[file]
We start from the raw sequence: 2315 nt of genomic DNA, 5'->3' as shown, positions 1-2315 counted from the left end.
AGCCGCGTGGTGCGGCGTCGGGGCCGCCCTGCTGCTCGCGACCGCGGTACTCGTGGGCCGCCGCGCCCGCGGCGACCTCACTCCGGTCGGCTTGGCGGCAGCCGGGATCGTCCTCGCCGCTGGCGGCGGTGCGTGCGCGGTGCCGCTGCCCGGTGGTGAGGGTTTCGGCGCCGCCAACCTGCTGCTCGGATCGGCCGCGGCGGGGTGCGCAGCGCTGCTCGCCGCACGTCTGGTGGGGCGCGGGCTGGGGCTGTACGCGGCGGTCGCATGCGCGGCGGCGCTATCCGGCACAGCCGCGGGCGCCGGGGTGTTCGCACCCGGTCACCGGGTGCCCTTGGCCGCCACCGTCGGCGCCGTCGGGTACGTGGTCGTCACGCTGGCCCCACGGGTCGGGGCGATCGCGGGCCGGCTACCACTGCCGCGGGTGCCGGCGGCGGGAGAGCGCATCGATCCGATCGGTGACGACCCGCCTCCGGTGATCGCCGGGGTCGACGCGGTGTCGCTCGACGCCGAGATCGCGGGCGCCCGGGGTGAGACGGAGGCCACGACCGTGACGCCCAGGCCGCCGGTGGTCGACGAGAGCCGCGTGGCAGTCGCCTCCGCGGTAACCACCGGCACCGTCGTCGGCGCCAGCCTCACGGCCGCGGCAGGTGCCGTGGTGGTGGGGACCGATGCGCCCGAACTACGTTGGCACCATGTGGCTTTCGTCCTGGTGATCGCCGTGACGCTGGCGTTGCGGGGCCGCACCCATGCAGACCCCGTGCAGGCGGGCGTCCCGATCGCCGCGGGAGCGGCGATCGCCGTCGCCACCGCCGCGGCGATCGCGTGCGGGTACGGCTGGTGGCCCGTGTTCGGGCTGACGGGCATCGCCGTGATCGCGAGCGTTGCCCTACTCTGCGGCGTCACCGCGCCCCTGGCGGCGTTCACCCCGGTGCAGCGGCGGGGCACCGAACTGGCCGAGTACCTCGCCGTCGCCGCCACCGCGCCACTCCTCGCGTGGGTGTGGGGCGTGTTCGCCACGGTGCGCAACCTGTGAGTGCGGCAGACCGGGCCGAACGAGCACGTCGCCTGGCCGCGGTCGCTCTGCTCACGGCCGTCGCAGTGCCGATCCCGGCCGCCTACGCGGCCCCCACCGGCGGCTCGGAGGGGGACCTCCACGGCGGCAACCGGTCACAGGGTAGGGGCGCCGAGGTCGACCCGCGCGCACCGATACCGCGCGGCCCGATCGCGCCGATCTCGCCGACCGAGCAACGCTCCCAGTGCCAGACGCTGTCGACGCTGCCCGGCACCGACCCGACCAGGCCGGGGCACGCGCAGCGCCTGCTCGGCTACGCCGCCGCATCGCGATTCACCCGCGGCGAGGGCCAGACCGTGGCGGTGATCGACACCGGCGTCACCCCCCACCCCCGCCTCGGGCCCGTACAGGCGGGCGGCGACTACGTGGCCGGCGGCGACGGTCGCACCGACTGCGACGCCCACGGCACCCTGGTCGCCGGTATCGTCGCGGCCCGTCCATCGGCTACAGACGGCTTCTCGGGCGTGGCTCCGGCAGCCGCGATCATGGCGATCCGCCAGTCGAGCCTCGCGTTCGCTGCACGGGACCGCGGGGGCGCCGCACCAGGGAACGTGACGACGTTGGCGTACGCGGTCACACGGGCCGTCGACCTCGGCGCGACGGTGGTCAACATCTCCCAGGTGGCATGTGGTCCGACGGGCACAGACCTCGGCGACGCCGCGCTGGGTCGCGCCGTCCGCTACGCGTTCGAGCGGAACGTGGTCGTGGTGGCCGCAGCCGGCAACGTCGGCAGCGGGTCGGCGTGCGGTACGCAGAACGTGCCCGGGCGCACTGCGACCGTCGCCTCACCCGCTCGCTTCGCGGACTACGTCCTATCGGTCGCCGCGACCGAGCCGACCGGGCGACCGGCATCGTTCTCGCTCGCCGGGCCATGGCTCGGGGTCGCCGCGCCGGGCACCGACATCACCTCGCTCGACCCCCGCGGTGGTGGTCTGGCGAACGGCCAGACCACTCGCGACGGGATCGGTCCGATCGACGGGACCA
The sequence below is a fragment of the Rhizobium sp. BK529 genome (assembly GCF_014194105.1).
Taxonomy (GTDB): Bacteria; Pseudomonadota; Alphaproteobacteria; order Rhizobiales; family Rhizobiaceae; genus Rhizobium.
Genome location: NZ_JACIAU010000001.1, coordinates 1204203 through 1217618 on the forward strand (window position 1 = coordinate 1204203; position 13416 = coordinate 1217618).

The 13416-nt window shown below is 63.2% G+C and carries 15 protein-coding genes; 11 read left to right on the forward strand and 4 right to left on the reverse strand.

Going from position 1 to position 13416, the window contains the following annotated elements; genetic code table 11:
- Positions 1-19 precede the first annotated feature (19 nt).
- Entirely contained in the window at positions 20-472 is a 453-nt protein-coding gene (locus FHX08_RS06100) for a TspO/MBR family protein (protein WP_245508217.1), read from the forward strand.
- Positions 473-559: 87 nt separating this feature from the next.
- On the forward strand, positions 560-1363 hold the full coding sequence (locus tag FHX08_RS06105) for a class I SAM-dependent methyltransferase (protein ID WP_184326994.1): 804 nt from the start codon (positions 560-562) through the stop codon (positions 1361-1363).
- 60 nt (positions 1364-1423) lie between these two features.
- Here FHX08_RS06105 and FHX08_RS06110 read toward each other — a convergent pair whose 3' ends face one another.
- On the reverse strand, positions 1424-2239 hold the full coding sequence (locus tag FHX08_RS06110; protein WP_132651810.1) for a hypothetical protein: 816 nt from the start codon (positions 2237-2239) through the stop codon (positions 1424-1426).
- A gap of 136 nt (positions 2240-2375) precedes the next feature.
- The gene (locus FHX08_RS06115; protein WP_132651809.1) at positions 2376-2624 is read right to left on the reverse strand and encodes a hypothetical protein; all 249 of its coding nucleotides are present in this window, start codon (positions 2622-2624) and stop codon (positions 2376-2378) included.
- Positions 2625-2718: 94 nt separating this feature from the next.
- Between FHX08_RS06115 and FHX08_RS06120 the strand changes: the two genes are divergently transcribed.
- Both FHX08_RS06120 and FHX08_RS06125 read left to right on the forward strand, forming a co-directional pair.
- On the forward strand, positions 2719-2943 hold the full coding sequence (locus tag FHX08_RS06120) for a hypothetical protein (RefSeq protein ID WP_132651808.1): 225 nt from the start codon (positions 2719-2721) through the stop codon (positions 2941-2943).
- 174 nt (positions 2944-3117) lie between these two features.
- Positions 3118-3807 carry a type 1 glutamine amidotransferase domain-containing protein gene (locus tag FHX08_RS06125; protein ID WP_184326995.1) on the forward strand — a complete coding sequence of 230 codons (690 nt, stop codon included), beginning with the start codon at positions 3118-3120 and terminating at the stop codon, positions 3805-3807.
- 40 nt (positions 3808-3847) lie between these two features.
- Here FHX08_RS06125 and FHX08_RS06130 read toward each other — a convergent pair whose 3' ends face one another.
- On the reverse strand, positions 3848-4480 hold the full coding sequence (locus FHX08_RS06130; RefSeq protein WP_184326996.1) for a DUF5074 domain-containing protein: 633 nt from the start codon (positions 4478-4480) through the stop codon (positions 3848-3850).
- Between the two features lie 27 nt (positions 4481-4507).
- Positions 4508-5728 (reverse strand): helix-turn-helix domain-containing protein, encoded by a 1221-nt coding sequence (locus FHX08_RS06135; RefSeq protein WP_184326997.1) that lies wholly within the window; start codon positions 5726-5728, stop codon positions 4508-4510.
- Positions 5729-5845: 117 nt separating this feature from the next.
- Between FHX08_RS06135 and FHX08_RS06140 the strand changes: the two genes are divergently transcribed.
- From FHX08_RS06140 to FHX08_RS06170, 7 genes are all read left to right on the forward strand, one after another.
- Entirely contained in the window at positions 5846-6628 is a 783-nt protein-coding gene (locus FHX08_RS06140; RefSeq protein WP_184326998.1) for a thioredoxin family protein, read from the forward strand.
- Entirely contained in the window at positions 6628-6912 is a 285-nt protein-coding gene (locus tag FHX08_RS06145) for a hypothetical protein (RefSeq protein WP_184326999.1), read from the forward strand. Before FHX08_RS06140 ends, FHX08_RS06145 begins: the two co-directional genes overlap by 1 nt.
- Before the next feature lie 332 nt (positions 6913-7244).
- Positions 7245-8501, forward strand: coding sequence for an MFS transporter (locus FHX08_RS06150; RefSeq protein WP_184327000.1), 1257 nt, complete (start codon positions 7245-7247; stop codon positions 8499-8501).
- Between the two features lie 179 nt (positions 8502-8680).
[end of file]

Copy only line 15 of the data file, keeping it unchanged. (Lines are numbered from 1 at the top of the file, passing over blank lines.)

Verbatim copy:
- A gap of 136 nt (positions 2240-2375) precedes the next feature.